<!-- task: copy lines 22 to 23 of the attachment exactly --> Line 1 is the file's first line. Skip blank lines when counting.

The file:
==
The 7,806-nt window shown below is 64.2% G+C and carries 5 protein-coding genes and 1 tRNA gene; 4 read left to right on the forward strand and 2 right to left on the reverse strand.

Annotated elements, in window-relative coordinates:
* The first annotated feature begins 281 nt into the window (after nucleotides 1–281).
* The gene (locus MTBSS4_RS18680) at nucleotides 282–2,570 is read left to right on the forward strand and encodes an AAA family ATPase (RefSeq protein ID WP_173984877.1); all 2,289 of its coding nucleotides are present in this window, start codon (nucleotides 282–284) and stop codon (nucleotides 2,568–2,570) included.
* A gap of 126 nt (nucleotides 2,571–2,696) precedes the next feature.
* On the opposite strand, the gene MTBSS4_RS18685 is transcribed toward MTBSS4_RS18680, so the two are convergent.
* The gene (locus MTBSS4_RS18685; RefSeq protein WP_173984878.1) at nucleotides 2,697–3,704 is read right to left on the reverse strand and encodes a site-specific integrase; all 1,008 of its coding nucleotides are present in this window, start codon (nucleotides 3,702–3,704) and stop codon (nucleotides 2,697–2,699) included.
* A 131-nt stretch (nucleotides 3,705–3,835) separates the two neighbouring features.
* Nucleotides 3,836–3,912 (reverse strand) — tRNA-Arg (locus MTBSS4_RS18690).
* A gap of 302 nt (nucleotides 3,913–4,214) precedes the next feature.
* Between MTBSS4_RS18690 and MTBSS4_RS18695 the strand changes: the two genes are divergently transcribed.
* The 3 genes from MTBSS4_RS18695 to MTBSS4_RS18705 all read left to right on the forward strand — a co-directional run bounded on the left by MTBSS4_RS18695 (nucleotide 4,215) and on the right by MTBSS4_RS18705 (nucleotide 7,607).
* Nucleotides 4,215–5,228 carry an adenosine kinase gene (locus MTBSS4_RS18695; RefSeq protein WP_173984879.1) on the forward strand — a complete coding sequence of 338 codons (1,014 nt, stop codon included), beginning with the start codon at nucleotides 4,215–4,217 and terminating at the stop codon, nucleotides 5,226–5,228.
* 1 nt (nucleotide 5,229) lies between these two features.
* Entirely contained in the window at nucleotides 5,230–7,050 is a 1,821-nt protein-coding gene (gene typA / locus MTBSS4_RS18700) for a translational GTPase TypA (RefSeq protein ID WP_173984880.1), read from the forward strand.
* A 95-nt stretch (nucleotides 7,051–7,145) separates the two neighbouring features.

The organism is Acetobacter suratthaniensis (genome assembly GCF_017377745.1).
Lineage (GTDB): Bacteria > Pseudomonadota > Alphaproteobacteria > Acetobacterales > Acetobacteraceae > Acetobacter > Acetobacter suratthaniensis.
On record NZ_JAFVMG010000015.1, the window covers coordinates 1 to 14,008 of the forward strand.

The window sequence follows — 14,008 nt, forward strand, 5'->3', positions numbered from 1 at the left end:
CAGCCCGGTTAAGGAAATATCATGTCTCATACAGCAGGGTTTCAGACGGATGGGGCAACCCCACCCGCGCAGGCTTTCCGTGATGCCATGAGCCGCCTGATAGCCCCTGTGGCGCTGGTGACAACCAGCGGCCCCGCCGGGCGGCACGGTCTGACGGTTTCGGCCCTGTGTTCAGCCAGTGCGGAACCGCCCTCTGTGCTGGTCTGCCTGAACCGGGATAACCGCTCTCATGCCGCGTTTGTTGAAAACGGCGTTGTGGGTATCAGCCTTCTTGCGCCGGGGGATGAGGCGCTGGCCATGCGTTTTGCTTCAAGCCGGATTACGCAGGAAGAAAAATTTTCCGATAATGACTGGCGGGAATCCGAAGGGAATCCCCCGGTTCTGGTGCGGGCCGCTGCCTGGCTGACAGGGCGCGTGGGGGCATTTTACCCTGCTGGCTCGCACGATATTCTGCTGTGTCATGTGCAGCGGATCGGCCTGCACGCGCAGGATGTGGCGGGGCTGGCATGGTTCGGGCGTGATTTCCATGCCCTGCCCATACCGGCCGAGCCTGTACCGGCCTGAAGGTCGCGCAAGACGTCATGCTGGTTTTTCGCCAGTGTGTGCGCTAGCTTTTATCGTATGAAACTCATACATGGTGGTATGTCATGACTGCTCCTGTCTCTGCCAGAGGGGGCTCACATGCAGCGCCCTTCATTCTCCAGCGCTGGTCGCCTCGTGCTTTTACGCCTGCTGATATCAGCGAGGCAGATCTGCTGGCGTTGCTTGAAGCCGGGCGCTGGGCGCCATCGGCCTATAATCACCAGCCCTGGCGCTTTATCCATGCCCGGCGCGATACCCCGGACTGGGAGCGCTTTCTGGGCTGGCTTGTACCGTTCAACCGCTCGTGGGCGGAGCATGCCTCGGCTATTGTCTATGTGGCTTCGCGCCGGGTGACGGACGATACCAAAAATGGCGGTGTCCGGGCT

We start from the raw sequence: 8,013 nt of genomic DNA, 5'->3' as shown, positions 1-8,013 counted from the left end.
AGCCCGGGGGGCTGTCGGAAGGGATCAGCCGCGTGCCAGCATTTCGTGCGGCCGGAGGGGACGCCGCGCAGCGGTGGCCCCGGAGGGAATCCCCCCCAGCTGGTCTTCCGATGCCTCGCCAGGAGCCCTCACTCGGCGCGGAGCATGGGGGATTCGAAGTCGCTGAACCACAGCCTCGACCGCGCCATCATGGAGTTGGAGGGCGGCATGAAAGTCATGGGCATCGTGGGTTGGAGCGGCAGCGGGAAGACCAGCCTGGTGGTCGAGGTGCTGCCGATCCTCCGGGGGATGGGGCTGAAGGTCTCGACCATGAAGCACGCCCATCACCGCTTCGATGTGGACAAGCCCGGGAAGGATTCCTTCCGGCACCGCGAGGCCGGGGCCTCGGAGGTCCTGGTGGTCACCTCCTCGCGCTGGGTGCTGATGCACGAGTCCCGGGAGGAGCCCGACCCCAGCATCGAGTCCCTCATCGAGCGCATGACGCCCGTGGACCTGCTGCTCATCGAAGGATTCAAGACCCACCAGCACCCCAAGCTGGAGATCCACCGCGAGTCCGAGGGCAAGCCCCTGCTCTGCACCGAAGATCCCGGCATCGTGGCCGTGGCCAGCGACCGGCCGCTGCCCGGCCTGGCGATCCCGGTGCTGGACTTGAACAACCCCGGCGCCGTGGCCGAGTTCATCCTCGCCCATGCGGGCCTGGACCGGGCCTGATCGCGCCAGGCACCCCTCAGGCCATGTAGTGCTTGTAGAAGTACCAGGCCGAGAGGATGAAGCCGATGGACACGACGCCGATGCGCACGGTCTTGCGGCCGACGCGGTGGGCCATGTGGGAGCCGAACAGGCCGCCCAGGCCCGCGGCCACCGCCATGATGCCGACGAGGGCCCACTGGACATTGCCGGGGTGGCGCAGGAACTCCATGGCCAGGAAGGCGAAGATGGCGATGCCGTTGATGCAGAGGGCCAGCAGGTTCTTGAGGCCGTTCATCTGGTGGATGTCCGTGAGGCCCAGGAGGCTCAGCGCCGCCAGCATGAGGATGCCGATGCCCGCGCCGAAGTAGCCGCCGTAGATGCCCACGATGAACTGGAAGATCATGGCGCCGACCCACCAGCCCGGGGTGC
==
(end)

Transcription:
We start from the raw sequence: 8,013 nt of genomic DNA, 5'->3' as shown, positions 1-8,013 counted from the left end.
AGCCCGGGGGGCTGTCGGAAGGGATCAGCCGCGTGCCAGCATTTCGTGCGGCCGGAGGGGACGCCGCGCAGCGGTGGCCCCGGAGGGAATCCCCCCCAGCTGGTCTTCCGATGCCTCGCCAGGAGCCCTCACTCGGCGCGGAGCATGGGGGATTCGAAGTCGCTGAACCACAGCCTCGACCGCGCCATCATGGAGTTGGAGGGCGGCATGAAAGTCATGGGCATCGTGGGTTGGAGCGGCAGCGGGAAGACCAGCCTGGTGGTCGAGGTGCTGCCGATCCTCCGGGGGATGGGGCTGAAGGTCTCGACCATGAAGCACGCCCATCACCGCTTCGATGTGGACAAGCCCGGGAAGGATTCCTTCCGGCACCGCGAGGCCGGGGCCTCGGAGGTCCTGGTGGTCACCTCCTCGCGCTGGGTGCTGATGCACGAGTCCCGGGAGGAGCCCGACCCCAGCATCGAGTCCCTCATCGAGCGCATGACGCCCGTGGACCTGCTGCTCATCGAAGGATTCAAGACCCACCAGCACCCCAAGCTGGAGATCCACCGCGAGTCCGAGGGCAAGCCCCTGCTCTGCACCGAAGATCCCGGCATCGTGGCCGTGGCCAGCGACCGGCCGCTGCCCGGCCTGGCGATCCCGGTGCTGGACTTGAACAACCCCGGCGCCGTGGCCGAGTTCATCCTCGCCCATGCGGGCCTGGACCGGGCCTGATCGCGCCAGGCACCCCTCAGGCCATGTAGTGCTTGTAGAAGTACCAGGCCGAGAGGATGAAGCCGATGGACACGACGCCGATGCGCACGGTCTTGCGGCCGACGCGGTGGGCCATGTGGGAGCCGAACAGGCCGCCCAGGCCCGCGGCCACCGCCATGATGCCGACGAGGGCCCACTGGACATTGCCGGGGTGGCGCAGGAACTCCATGGCCAGGAAGGCGAAGATGGCGATGCCGTTGATGCAGAGGGCCAGCAGGTTCTTGAGGCCGTTCATCTGGTGGATGTCCGTGAGGCCCAGGAGGCTCAGCGCCGCCAGCATGAGGATGCCGATGCCCGCGCCGAAGTAGCCGCCGTAGATGCCCACGATGAACTGGAAGATCATGGCGCCGACCCACCAGCCCGGGGTGC